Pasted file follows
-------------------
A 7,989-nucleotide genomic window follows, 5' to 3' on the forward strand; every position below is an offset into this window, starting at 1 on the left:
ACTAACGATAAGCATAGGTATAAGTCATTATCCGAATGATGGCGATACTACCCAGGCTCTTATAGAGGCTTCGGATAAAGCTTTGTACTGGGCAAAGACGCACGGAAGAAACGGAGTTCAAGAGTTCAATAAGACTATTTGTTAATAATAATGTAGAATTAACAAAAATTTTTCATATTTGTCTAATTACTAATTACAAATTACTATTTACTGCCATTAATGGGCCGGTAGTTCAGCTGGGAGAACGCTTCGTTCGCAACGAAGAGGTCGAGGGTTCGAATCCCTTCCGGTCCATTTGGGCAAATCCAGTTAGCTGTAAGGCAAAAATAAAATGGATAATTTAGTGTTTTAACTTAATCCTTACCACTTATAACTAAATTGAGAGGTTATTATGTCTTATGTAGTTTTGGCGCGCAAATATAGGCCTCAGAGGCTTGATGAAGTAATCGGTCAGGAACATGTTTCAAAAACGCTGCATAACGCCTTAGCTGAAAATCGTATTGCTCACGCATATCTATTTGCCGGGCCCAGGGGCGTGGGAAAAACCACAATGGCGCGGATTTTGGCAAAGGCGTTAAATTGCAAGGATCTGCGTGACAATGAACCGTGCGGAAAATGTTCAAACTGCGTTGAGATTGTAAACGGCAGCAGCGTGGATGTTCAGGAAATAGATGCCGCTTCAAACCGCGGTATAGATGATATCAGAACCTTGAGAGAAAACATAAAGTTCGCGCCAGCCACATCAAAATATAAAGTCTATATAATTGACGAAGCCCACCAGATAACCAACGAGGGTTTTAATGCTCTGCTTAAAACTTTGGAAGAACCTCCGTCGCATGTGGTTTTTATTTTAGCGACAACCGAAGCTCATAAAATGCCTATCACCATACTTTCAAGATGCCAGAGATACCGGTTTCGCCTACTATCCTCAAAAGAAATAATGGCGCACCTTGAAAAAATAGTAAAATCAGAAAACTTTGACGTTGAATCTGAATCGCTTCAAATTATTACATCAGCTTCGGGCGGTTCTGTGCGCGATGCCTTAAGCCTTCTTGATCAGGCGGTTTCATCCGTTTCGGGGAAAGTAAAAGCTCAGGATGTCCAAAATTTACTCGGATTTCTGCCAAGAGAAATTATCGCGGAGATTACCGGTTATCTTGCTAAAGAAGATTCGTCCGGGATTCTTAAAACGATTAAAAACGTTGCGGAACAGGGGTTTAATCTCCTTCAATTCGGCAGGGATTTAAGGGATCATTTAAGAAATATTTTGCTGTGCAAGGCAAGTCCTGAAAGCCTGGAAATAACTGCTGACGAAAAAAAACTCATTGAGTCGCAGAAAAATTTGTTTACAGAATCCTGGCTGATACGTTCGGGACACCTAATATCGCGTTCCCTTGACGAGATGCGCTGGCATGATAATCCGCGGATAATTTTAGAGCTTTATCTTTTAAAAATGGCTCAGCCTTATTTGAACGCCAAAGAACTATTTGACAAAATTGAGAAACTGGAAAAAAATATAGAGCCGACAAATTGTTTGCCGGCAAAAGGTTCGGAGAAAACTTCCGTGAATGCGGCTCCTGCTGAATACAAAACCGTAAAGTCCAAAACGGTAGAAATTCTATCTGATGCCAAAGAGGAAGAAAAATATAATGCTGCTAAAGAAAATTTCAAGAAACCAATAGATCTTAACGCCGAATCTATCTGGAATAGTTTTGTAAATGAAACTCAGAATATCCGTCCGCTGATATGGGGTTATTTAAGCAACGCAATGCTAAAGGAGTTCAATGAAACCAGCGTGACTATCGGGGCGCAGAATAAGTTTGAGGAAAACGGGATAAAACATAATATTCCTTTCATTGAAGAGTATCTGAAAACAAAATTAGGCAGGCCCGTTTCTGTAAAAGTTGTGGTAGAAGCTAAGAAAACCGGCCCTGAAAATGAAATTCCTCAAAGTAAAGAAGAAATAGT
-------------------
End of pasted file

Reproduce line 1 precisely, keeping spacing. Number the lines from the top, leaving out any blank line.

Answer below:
A 7,989-nucleotide genomic window follows, 5' to 3' on the forward strand; every position below is an offset into this window, starting at 1 on the left: